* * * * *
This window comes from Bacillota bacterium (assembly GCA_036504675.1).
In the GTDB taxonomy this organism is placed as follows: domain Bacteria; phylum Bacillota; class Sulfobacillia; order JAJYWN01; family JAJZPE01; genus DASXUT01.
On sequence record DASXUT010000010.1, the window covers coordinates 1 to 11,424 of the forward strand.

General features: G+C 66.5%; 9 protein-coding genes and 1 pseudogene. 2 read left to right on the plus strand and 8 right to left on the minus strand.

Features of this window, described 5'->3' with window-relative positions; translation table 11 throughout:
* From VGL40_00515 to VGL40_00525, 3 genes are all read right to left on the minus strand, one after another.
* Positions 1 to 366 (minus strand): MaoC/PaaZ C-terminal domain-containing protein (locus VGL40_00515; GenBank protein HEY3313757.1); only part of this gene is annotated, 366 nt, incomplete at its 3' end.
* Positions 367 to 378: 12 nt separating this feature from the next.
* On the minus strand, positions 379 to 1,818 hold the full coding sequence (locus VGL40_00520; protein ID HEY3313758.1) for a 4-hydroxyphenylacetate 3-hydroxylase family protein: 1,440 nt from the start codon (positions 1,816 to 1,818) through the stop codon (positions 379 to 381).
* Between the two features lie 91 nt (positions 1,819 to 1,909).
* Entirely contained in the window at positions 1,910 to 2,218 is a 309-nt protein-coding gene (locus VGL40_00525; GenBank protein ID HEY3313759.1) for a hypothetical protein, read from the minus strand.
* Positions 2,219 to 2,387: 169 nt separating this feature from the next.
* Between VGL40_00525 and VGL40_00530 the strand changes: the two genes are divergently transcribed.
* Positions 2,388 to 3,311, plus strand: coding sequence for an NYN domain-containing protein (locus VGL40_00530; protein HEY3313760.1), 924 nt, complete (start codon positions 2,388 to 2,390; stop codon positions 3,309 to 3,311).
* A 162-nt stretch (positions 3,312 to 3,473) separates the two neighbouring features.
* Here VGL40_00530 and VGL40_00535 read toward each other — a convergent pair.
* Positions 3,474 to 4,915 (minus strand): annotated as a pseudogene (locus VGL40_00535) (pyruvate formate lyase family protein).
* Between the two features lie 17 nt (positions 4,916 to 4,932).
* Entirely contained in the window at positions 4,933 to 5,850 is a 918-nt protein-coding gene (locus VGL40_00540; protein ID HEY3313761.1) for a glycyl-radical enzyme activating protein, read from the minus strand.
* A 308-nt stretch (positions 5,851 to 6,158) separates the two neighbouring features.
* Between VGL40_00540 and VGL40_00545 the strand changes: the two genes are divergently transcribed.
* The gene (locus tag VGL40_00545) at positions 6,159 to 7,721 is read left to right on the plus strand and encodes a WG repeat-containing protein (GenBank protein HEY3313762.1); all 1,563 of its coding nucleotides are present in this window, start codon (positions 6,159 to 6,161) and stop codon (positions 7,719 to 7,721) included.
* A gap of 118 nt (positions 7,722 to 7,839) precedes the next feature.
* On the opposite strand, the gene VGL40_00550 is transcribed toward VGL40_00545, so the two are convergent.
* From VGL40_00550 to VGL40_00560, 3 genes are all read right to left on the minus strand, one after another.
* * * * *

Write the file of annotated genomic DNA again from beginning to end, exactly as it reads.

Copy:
This window comes from Bacillota bacterium (assembly GCA_036504675.1).
In the GTDB taxonomy this organism is placed as follows: domain Bacteria; phylum Bacillota; class Sulfobacillia; order JAJYWN01; family JAJZPE01; genus DASXUT01.
On sequence record DASXUT010000010.1, the window covers coordinates 1 to 11,424 of the forward strand.

General features: G+C 66.5%; 9 protein-coding genes and 1 pseudogene. 2 read left to right on the plus strand and 8 right to left on the minus strand.

Features of this window, described 5'->3' with window-relative positions; translation table 11 throughout:
* From VGL40_00515 to VGL40_00525, 3 genes are all read right to left on the minus strand, one after another.
* Positions 1 to 366 (minus strand): MaoC/PaaZ C-terminal domain-containing protein (locus VGL40_00515; GenBank protein HEY3313757.1); only part of this gene is annotated, 366 nt, incomplete at its 3' end.
* Positions 367 to 378: 12 nt separating this feature from the next.
* On the minus strand, positions 379 to 1,818 hold the full coding sequence (locus VGL40_00520; protein ID HEY3313758.1) for a 4-hydroxyphenylacetate 3-hydroxylase family protein: 1,440 nt from the start codon (positions 1,816 to 1,818) through the stop codon (positions 379 to 381).
* Between the two features lie 91 nt (positions 1,819 to 1,909).
* Entirely contained in the window at positions 1,910 to 2,218 is a 309-nt protein-coding gene (locus VGL40_00525; GenBank protein ID HEY3313759.1) for a hypothetical protein, read from the minus strand.
* Positions 2,219 to 2,387: 169 nt separating this feature from the next.
* Between VGL40_00525 and VGL40_00530 the strand changes: the two genes are divergently transcribed.
* Positions 2,388 to 3,311, plus strand: coding sequence for an NYN domain-containing protein (locus VGL40_00530; protein HEY3313760.1), 924 nt, complete (start codon positions 2,388 to 2,390; stop codon positions 3,309 to 3,311).
* A 162-nt stretch (positions 3,312 to 3,473) separates the two neighbouring features.
* Here VGL40_00530 and VGL40_00535 read toward each other — a convergent pair.
* Positions 3,474 to 4,915 (minus strand): annotated as a pseudogene (locus VGL40_00535) (pyruvate formate lyase family protein).
* Between the two features lie 17 nt (positions 4,916 to 4,932).
* Entirely contained in the window at positions 4,933 to 5,850 is a 918-nt protein-coding gene (locus VGL40_00540; protein ID HEY3313761.1) for a glycyl-radical enzyme activating protein, read from the minus strand.
* A 308-nt stretch (positions 5,851 to 6,158) separates the two neighbouring features.
* Between VGL40_00540 and VGL40_00545 the strand changes: the two genes are divergently transcribed.
* The gene (locus tag VGL40_00545) at positions 6,159 to 7,721 is read left to right on the plus strand and encodes a WG repeat-containing protein (GenBank protein HEY3313762.1); all 1,563 of its coding nucleotides are present in this window, start codon (positions 6,159 to 6,161) and stop codon (positions 7,719 to 7,721) included.
* A gap of 118 nt (positions 7,722 to 7,839) precedes the next feature.
* On the opposite strand, the gene VGL40_00550 is transcribed toward VGL40_00545, so the two are convergent.
* From VGL40_00550 to VGL40_00560, 3 genes are all read right to left on the minus strand, one after another.